Trump Bets In U.K. Still Predict That He Will Not Become President

It might sound unimportant to Americans that bettors in the U.K. still think Donald Trump will not become president of the United States, but there is a long history of using gambling statistics to predict the outcome of elections.

In the past, U.K. bettors have captured headlines because of their large bets on American politicians, and, on November 9, Fortune gave a rundown of gamblers that won the jackpot after Trump got elected. Although the wagers seemed to favor Hillary Clinton, the bettor that won the largest Trump election wager got $2.5 million.

As previously reported by the Inquisitr, there were also bettors in other countries outside of America that were placing large bets on Trump’s opponents. For instance, a man bet $200,000 on Hillary Clinton beating Trump on November 8.

A good example of a website that touts they combine the worlds of betting and political elections for candidates like Donald Trump is Election Betting Odds. In their FAQ, they state scientific studies show that gambling odds based on politics are better predictors than polls.

What might be interesting to Americans is that the U.K. is still placing bets on the U.S. elections long after Trump was named as the winner on November 8. Are they predicting anything with these bets?

For instance, some of these Trump bets are contingent on the January 20, 2017, date that he will officially be sworn in. As it appears, there are still lots of bets on websites in the U.K. that are gambling on the idea that Trump will not be sworn in as president of the United States — and these bets may be coming true if the outcome of the CIA/Russia scandal is not in Trump’s favor.

Victory rallies for Donald Trump might get canceled if the CIA/Russia scandal gets him booted first. [Image by Drew Angerer/Getty Images]

For example, Ladbrokes still has a bet on Trump that states “Obama will still be sitting president on February 1, 2017,” and it has 10-to-1 odds as of December 10.

This bet outcome could be especially lucrative if Trump is booted because of the CIA accusing Russia of influencing the presidential elections to the demise of Hillary Clinton. For example, according to Reuters, Trump’s election win may have been the product of outside government actions from Russia.

On the other hand, the Russia/CIA scandal could cancel old bets on Trump to set up new ones. For example, new bets could be created in the near future because CNN reports that when an ex-CIA operative was interviewed about the Trump/Russia scandal, they suggested a new election.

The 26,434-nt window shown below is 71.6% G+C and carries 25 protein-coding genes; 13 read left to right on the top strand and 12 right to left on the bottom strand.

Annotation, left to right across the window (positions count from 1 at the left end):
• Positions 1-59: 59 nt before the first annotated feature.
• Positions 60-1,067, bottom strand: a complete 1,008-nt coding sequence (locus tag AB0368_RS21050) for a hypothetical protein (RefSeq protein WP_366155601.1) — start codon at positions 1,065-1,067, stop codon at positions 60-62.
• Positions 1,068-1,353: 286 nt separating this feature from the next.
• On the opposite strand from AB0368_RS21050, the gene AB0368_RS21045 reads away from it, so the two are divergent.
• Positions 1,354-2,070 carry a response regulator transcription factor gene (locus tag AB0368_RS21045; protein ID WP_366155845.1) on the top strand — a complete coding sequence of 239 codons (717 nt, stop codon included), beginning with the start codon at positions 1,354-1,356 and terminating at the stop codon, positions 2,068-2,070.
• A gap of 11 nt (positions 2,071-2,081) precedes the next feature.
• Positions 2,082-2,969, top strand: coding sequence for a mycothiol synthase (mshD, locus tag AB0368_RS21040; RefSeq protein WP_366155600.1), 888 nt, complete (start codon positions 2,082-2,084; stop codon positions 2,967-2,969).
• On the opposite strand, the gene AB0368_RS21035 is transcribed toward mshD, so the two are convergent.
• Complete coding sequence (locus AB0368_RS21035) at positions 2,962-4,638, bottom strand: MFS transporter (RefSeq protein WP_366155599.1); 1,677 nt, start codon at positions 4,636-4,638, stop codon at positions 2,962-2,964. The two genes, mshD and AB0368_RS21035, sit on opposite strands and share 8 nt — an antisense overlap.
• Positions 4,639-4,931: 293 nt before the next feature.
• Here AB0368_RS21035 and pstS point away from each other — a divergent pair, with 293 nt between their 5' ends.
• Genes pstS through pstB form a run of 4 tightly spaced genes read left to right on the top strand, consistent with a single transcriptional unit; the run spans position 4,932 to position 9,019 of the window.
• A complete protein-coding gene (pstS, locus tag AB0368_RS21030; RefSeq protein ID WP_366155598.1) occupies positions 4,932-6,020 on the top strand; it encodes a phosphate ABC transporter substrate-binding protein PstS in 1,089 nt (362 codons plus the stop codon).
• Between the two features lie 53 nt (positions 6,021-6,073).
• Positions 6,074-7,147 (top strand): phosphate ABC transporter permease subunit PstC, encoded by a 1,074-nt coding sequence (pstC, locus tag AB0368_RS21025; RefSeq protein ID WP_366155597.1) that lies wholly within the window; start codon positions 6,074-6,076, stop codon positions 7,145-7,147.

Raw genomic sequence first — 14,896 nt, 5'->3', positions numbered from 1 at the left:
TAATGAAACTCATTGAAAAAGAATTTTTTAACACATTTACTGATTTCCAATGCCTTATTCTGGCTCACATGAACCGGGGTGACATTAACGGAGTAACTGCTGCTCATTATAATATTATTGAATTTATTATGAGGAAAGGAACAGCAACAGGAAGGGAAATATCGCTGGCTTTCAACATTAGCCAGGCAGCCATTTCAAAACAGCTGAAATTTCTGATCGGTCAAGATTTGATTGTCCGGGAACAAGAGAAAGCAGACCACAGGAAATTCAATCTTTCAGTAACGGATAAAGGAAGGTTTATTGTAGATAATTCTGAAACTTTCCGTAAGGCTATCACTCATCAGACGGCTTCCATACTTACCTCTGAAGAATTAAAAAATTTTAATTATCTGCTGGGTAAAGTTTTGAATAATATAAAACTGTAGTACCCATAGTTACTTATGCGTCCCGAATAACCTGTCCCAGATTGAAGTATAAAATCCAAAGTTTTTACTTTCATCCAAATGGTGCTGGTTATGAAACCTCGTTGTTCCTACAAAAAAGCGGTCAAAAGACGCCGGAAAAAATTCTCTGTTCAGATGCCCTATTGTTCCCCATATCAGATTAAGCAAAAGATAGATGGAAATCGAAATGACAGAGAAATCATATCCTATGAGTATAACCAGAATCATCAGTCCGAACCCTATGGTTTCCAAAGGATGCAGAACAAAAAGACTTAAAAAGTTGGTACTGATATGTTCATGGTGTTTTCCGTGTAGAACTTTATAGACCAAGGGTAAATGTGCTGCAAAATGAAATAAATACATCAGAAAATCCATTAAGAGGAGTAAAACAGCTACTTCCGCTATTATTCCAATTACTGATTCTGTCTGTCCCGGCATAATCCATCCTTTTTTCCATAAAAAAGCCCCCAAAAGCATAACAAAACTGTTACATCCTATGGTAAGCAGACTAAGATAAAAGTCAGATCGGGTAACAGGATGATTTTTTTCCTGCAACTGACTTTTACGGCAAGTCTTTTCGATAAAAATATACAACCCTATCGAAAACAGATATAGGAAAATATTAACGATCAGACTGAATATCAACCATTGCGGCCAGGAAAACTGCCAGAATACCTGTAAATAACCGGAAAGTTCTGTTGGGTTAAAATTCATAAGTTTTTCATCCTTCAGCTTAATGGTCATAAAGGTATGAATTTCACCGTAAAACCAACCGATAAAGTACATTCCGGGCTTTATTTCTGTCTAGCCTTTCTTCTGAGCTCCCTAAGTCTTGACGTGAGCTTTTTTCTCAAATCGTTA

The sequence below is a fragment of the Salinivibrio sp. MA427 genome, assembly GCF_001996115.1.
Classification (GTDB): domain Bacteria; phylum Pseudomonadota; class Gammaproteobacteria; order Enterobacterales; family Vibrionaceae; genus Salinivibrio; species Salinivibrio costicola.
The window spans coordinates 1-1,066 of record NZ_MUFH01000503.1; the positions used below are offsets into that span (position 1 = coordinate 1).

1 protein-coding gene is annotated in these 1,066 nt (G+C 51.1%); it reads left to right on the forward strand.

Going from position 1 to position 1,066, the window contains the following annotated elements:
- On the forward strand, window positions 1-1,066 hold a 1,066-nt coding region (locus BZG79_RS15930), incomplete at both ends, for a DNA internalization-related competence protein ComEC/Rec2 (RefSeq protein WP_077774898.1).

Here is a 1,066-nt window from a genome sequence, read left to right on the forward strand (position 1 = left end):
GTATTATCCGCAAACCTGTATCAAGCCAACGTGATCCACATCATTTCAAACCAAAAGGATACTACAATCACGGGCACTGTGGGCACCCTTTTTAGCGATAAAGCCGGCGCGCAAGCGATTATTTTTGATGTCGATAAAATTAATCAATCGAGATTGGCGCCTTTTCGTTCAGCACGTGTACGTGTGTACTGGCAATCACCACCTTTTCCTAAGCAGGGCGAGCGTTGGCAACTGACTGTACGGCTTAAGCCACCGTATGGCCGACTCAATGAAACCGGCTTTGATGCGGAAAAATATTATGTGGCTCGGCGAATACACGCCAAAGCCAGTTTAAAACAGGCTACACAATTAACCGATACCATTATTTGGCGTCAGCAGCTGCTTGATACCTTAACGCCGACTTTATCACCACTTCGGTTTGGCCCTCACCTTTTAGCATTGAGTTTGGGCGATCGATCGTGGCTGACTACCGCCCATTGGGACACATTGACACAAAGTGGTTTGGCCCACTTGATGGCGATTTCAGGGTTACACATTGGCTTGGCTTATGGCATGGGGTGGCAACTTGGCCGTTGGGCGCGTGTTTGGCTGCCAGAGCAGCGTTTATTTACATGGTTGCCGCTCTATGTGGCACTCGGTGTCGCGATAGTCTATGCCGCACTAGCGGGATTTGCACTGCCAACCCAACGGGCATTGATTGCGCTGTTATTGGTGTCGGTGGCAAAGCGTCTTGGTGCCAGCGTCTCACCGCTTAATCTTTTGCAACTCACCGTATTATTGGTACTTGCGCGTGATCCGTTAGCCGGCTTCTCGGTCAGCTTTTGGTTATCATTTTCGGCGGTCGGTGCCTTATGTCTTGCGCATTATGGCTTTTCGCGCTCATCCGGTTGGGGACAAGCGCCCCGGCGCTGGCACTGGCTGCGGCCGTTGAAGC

Odds Checker also lists other bets about Donald Trump at websites such as Ladbrokes, Bet Fred, and Bet Way. For instance, there are bets that Trump will “leave office via impeachment or resignation before end of first term.” Others include “Donald Trump to be impeached before January 2020” and “Trump not to last a year in office.”

Funny bets posted on wagering websites in the U.K. about Trump include “Canada to ban immigration from the U.S. in 2016” and “Trump and Nigel Farage to have number one hit single before the end of 2020.”

Other websites have Trump bets that place importance on the fact that he will be staying in office. For example, Paddy Power has a current bet on where Trump will go for his first “state visit” to another country.

Donald Trump might get impeached according to U.K. bettors
Bettors in the U.K. have several bets that suggest Trump will get impeached if he is sworn into office. [Image by Aaron P. Bernstein/Stringer/Getty Images]

In addition to betting on Trump in the U.K., there are Americans wondering how Trump will change betting in America. For example, Americans are not allowed to bet on Trump, but in the U.K., political gambling or wagering is common under what is called specialty or novelty bets.

About Trump and changing gambling laws in America, R Street wrote the following on their blog on December 6.

“Trump — who built casinos in Atlantic City and Las Vegas — has no record of moral opposition to gambling as a business. There’s no reason to believe that expanding prohibition is on his agenda, or that he would be opposed to greater liberalization, especially if it can create or increase revenue streams for his economic agenda.”

[Feature Image by Drew Angerer/Getty Images]